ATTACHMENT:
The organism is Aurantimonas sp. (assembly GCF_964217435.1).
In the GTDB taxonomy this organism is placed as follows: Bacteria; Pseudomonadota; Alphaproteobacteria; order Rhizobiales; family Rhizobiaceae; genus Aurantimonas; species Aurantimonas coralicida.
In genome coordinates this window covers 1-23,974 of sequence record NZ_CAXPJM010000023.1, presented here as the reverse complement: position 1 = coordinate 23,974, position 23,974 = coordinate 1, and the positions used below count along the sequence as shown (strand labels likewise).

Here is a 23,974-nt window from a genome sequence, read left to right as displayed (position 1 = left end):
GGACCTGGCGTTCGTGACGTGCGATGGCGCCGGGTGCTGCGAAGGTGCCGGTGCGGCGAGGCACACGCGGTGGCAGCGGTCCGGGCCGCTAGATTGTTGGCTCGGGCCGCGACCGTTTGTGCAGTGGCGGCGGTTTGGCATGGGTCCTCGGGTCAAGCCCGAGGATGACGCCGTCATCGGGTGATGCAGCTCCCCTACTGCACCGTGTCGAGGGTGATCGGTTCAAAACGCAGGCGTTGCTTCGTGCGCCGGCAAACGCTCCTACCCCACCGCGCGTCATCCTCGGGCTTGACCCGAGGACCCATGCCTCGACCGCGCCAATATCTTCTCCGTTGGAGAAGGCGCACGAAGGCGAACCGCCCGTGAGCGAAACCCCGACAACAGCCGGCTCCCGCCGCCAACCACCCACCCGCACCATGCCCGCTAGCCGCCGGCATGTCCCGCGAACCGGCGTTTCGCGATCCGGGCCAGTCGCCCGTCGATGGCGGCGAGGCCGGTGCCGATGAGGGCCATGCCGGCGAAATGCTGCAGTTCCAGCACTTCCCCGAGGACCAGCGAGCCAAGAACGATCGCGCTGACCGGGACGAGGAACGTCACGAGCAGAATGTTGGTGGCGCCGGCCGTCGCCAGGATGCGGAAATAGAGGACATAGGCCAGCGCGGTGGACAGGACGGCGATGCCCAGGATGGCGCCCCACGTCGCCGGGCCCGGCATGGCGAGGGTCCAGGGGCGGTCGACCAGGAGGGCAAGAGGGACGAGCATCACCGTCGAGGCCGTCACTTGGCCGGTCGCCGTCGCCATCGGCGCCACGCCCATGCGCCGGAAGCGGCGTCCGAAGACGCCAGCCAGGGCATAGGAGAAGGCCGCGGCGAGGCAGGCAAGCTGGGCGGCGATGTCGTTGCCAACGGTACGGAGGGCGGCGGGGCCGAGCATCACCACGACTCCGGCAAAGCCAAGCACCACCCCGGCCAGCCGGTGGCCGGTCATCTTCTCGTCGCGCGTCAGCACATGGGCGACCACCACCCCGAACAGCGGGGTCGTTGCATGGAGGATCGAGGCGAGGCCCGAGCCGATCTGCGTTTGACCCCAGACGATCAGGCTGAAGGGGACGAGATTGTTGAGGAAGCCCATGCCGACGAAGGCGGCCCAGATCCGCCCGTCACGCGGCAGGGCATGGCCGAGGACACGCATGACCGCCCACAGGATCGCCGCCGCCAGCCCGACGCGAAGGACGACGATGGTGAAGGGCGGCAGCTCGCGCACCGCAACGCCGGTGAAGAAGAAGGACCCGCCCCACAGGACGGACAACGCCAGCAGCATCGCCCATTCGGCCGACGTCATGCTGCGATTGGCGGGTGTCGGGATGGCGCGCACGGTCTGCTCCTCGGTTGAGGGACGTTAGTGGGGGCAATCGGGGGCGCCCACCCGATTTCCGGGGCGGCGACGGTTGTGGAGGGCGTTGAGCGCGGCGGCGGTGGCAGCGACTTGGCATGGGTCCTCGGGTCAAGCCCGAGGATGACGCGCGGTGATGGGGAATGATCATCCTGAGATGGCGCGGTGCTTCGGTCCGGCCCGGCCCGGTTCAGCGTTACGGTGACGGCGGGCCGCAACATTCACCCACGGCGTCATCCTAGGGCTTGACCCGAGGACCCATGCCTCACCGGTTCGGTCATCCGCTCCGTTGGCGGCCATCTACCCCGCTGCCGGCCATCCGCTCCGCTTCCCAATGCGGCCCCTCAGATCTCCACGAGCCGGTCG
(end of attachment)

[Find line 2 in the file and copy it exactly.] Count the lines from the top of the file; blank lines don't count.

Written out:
In the GTDB taxonomy this organism is placed as follows: Bacteria; Pseudomonadota; Alphaproteobacteria; order Rhizobiales; family Rhizobiaceae; genus Aurantimonas; species Aurantimonas coralicida.